Last Saturday, Louisiana’s Baton Rouge hosted yet another Black Lives Matter march, called for after Alton Sterling got shot on July 5th while he was defenselessly being held down to the ground by the police – events that were filmed and shared on social media. As the march neared the Baton Rouge police headquarter, officers leaped in action and urged everyone to clear the streets.
But that was not to the liking of the 28-year-old Ieshia Evans, who stayed right where she was, calmly crossing her arms while waiting for the police to come. As two officers moved in for the arrest, Reuters photographer Jonathan Bachman captured a snap that quickly became a new symbolic depiction of the fight for equality.
Newspapers all over the world started using Bachman’s picture, while it also got noticed by social media users. One of them was Shaun King, senior writer for the NY Daily News. In a few days, his Facebook-post gathered more than 41,000 interactions, 30,000 shares and 2,300 comments. One of those comments, written by Jami West, got 17,000 likes on its own:
Look at her posture. She is balanced, powerful, upright and well grounded with both feet firmly planted on the earth. Look at the line made from the crown of her head to the heels of her feet. She is only protected by the force of her own personal power.
By contrast, the officers have the transitory, temporary, protection of their equipment that will be removed at the end of their shift. They are rocked back on their heels, knocked off balance, and appear about to fall over backward, just from the power of her.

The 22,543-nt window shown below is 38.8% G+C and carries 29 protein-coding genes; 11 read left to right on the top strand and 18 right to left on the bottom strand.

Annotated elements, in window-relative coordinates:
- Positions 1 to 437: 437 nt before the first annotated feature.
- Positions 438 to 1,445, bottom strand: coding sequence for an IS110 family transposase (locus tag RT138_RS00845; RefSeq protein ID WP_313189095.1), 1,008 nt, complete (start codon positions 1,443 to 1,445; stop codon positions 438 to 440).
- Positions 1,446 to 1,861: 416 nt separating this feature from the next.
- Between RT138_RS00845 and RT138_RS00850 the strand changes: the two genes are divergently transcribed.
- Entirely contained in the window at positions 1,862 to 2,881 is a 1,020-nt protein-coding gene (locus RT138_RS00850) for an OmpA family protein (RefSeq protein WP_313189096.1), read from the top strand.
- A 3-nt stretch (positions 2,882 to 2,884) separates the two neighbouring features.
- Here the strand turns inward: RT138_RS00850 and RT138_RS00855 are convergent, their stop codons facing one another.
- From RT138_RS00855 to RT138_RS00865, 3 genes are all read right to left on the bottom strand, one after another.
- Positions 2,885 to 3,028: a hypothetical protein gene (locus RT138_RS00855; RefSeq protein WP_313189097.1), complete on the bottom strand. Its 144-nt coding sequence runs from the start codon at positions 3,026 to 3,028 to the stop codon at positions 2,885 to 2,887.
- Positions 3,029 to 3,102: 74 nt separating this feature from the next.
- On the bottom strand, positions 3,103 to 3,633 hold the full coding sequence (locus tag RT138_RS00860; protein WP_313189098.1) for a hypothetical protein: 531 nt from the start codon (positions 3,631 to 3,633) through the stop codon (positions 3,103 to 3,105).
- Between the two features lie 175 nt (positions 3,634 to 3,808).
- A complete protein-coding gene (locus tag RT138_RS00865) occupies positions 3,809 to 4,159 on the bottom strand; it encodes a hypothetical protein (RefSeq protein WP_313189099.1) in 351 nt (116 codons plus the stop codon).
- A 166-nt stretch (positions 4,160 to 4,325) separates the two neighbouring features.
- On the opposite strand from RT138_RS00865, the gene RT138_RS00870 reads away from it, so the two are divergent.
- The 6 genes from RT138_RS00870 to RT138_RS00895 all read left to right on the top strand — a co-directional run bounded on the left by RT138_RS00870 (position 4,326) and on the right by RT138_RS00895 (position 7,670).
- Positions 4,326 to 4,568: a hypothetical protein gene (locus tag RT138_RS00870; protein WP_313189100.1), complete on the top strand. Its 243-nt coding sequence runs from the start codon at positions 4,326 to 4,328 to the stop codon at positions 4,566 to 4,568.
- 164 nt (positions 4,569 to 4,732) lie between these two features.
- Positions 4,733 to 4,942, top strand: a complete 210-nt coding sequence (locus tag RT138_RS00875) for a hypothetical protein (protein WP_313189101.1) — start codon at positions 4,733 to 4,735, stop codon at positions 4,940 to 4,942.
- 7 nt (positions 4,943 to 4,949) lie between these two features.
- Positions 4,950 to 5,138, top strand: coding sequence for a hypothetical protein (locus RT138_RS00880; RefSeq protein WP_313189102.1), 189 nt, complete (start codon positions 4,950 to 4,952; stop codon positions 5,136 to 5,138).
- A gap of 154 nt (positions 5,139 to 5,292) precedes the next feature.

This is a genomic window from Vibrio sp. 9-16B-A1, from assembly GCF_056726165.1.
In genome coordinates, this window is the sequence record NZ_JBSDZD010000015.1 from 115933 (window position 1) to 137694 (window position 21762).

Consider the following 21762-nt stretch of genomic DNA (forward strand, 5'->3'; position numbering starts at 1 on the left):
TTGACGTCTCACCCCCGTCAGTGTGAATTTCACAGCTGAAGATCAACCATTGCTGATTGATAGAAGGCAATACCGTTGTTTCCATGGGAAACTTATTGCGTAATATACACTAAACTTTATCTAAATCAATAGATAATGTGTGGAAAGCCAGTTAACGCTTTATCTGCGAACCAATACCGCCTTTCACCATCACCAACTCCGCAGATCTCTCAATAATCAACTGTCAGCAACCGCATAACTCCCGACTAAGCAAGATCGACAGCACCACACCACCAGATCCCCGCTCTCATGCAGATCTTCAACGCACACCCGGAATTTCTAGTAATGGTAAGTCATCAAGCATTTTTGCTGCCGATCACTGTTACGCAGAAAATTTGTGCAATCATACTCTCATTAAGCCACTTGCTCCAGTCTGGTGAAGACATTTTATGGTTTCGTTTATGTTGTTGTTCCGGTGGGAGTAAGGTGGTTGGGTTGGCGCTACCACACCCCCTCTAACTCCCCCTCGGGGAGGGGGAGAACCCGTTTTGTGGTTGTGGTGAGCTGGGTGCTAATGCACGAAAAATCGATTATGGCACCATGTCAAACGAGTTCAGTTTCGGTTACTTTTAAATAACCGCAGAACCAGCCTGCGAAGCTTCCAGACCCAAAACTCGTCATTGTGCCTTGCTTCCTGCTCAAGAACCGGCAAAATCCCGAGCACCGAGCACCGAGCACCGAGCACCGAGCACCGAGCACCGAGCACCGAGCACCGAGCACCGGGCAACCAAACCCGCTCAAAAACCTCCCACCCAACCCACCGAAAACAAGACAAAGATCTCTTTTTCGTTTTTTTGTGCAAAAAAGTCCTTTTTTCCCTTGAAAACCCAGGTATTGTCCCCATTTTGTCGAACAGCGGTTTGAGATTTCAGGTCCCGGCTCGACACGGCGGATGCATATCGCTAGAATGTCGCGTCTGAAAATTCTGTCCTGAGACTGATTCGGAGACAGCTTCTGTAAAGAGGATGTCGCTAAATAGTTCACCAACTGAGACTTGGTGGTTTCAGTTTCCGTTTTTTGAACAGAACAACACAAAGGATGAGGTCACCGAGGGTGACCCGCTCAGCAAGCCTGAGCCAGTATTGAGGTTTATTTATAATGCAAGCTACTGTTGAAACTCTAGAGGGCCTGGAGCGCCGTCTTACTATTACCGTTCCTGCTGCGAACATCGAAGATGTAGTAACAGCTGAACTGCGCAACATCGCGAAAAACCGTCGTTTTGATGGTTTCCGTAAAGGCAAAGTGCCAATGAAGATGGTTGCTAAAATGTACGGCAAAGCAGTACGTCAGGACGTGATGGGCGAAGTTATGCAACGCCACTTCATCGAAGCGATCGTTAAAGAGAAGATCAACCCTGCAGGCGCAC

This is a legendary picture. It will be in history and art books from this time.
Nevertheless, Ieshia became one of the 180 people who got arrested. “The arrest was rough, but all protesters were treated nicely in prison,” she told a friend, who spread the word. After 24 hours, the nurse from Pennsylvania was released. In a talk with news website The Wrap, she has her say about last weekend’s events:
“When the police pushed everyone off the street, I felt like they were pushing us to the side to silence our voices and diminish our presence. They were once again leveraging their strength to leave us powerless. As Africans in America we’re tired of protesting that our lives matter, it’s time we stop begging for justice and take a stance for our people. It’s time for us to be fearless and take our power back.”